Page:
2. Clean Away the Pollen
There are several ways to prevent the pollen from sneaking into your house. One of these is to accessorize it with air cleaners or air purifiers equipped with HEPA filters (high-efficiency particulate air filters) that can filter out the pollen. According to the experts, when investing in a purifier you should go for one that has a CADR (clean-air delivery rate) of at least 300, choose the model accordingly to the room size, and check if it has received the AHAM (Association of Home Appliance Manufacturers) verified mark. One of the most appreciated on the market is the Sharp HEPA Air Purifier.
Also, it might surprise you, but when it comes to cleaning and dusting the house from pollen a damp mop and a damp cloth might be the best solution, as normal vacuum cleaners and dusters risk spreading the pollen around. If you still prefer to use a vacuum cleaner be sure to buy one with sealed HEPA filters that will keep the pollen safely locked inside the vacuum bag. In general, you should clean more often during pollen season.
Another efficient yet simple way of keeping the kafunsho-causing pollen as far as possible from you is to hang dry your laundry indoors so that the pollen won’t stick on it. For big items that you can only hang dry outside, such as futon, remember to use a 干し袋 “hoshibukuro” (drying bag) to cover them.
3. Wear the Right Clothes for the Kafunsho Season
During the Japanese kafunsho season, wearing the right clothes can also make a difference! You can start with a simple yet effective trick and wearing a mask when outside. Masks are the quickest and easiest solution as they will stop the pollen from pestering your respiratory system. Some of the most renowned masks for blocking pollen include:
- The PITTA Mask, a fashionable option that thanks to its unique polyurethane material can intercept pollen.
- As well as all PM2.5 超快適マスク (PM 2.5 masks) that are often recommended by health organizations and recognized to be especially good for pollen.
- The 花粉を水に変えるマスク (Kafun wo Mizu ni Kaeru Masks) are also great for those who suffer from hay fever in Japan, as they use an innovative method that thanks to a chemical reaction turns pollen and unsanitary particles into water for a hygienic and hydrating effect.
For extra safety when going out battling kafunsho, Japan also came up with hay fever protection glasses. Fully covering your eyes, these glasses prevent pollen from coming in contact with your eyes and stops you from rubbing them when itchy. You can easily find them in shops such as Biccamera, JINS, or Zoff.
Finally, if affected by kafunsho, you should also keep in mind that smooth cotton and synthetic fabrics are your allies, as they are less prone to attract pollen. As some pollen might still stick to your clothes, you should also remember to change as soon as you enter the house and ideally take a bath.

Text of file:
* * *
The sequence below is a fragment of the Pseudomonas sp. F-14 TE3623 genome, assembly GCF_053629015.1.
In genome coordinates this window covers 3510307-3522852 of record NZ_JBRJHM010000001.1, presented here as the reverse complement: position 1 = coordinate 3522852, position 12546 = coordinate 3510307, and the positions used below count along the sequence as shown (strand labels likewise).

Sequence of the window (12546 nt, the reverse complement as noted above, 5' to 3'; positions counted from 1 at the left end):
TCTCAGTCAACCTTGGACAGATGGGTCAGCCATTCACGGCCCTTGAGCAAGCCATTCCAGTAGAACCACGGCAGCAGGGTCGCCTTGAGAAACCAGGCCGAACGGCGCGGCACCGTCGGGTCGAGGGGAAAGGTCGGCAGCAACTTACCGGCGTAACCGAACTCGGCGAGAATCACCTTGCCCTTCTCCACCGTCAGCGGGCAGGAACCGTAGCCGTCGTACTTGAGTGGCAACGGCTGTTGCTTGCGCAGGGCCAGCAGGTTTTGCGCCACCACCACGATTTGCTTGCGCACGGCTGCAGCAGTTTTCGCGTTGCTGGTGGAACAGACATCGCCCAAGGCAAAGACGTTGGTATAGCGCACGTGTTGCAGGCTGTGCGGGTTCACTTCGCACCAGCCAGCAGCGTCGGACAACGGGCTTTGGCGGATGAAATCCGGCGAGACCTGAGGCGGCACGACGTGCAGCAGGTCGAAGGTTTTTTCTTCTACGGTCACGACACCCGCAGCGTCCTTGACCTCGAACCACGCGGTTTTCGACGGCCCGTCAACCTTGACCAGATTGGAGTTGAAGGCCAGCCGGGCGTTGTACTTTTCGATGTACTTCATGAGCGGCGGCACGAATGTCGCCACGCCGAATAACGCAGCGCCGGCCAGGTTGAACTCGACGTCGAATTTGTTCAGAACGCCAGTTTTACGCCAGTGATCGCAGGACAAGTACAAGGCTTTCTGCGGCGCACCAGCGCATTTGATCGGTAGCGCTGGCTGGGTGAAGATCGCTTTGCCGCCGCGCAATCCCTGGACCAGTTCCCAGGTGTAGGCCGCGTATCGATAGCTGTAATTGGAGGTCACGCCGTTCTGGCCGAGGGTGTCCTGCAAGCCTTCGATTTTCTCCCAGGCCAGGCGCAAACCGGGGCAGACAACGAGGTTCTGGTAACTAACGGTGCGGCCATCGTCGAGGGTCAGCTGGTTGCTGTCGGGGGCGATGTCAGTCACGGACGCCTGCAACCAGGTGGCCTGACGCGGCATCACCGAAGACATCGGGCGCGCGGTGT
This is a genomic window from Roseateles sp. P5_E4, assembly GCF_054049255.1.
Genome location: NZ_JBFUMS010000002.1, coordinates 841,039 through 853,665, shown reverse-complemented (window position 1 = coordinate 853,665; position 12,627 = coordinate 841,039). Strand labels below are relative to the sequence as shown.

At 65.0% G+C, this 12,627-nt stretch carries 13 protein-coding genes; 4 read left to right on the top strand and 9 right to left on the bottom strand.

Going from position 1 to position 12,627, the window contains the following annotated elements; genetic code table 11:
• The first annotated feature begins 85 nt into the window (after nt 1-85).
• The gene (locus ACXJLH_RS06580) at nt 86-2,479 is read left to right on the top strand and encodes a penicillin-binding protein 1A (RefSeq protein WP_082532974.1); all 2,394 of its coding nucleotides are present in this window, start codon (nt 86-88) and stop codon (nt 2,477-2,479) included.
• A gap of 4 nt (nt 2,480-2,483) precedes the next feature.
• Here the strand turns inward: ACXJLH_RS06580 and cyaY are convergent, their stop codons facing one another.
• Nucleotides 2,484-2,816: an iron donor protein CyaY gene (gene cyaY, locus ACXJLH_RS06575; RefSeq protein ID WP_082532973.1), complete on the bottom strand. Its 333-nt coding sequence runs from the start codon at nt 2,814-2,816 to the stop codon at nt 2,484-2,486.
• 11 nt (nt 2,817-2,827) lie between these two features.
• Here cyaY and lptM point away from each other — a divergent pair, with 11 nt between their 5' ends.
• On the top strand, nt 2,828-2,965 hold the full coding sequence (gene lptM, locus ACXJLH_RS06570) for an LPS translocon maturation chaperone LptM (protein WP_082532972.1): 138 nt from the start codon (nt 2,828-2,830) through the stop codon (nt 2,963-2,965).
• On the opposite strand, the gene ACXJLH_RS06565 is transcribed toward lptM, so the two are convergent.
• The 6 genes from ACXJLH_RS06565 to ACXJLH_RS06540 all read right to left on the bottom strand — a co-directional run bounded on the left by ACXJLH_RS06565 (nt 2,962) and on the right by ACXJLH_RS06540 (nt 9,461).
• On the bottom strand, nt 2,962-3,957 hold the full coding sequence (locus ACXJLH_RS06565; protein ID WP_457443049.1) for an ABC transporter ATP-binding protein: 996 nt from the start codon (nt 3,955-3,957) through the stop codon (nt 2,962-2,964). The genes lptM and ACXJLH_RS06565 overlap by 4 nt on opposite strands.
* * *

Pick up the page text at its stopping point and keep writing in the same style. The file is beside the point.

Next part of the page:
4. Block the Kafunsho-Causing Pollen
Several products can make the hard task of keeping the pollen away from you easier. Among these, anti-allergen sprays prevent pollen from adhering to your skin and clothing. You can spray them on your clothes, as well as on your mask, and generally around the house as they help eliminate allergens such as pollen, dust mites, and animal hair. Some of these anti-allergen sprays are also designed to be sprayed directly on your skin and hair, and they can even be used to refresh your makeup during the day.
- フェアリール花粉 黄砂 PM2.5 ブロック (Fairiel Kafun Kosa PM 2.5 Block) is one of Rakuten’s best-selling anti-allergen sprays for clothing.
- Spacebuteエージーマスクスプレー (Ag Mask Spray) can be conveniently sprayed on your mask and it’s prized for its strong protection against pollen thanks to its high amount of nano-silver particles.
- アレルブロック 花粉ガードスプレー モイストヴェール (Earth Aller Block Kafun Guard Spray Moist Veil) is particularly appreciated as it is a face mist that moisturizes your skin thanks to ingredients like hyaluronic acid, ceramide, and argan oil.
For extra protection, you can also apply pollen-blocker creams inside the lower part of your nose. Some of the most popular among Japanese people include:
- Dr. Theiss アレルシャット 花粉 鼻でブロック (Allergy Shut Pollen Nose Block)
- アレルシャット 花粉鼻でブロック 鼻腔クリーム (Fumakilla Pollen Nose Block Nasal Cream)
- 資生堂薬品 イハダ アレルスクリーン ジェル (Shiseido Ihada Aller Screen Gel)
Finally, you might also want to try leveling up your barriers with the aid of a nose mask. Once attached to the underside of your nose with each side in a nostril, it acts as a filter for pollen and other particles. One of the top-ranking brands in Japan is the バイオインターナショナルノーズマスクピットスーパー (Bio International Nose Mask Pit Super.)
5. Relieve the Symptoms of Kafunsho with OTC Hay Fever Medications
Consult your doctor for the kafunsho OTC medications that most suit your symptoms and stock up in advance, so that you can start taking them at least 1-2 months before the actual hay fever season for the maximum results! Available on the shelves in Japan, you can find antihistamines such as クラリチンEX (Claritin EX), アレグラ (Allegra), アレジオン (Alesion), タリオン (Talion), and ジ ルテック (Zyrtec).